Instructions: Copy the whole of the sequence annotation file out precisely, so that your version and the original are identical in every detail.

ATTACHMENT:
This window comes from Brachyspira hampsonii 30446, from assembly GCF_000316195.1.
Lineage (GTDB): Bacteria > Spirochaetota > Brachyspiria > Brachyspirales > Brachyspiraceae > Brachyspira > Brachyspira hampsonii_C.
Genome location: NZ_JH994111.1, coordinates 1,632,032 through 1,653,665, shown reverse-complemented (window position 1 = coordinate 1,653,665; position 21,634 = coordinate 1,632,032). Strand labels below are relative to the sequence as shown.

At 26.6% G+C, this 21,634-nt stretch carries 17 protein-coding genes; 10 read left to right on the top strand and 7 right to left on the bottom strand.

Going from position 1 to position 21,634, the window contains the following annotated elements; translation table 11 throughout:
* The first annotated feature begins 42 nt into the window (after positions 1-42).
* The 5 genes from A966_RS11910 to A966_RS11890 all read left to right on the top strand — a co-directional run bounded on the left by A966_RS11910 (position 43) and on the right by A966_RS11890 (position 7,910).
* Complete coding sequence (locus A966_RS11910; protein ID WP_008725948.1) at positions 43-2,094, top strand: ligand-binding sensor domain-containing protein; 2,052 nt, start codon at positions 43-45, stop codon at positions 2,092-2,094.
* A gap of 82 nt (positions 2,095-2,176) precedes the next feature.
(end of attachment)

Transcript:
This window comes from Brachyspira hampsonii 30446, from assembly GCF_000316195.1.
Lineage (GTDB): Bacteria > Spirochaetota > Brachyspiria > Brachyspirales > Brachyspiraceae > Brachyspira > Brachyspira hampsonii_C.
Genome location: NZ_JH994111.1, coordinates 1,632,032 through 1,653,665, shown reverse-complemented (window position 1 = coordinate 1,653,665; position 21,634 = coordinate 1,632,032). Strand labels below are relative to the sequence as shown.

At 26.6% G+C, this 21,634-nt stretch carries 17 protein-coding genes; 10 read left to right on the top strand and 7 right to left on the bottom strand.

Going from position 1 to position 21,634, the window contains the following annotated elements; translation table 11 throughout:
* The first annotated feature begins 42 nt into the window (after positions 1-42).
* The 5 genes from A966_RS11910 to A966_RS11890 all read left to right on the top strand — a co-directional run bounded on the left by A966_RS11910 (position 43) and on the right by A966_RS11890 (position 7,910).
* Complete coding sequence (locus A966_RS11910; protein ID WP_008725948.1) at positions 43-2,094, top strand: ligand-binding sensor domain-containing protein; 2,052 nt, start codon at positions 43-45, stop codon at positions 2,092-2,094.
* A gap of 82 nt (positions 2,095-2,176) precedes the next feature.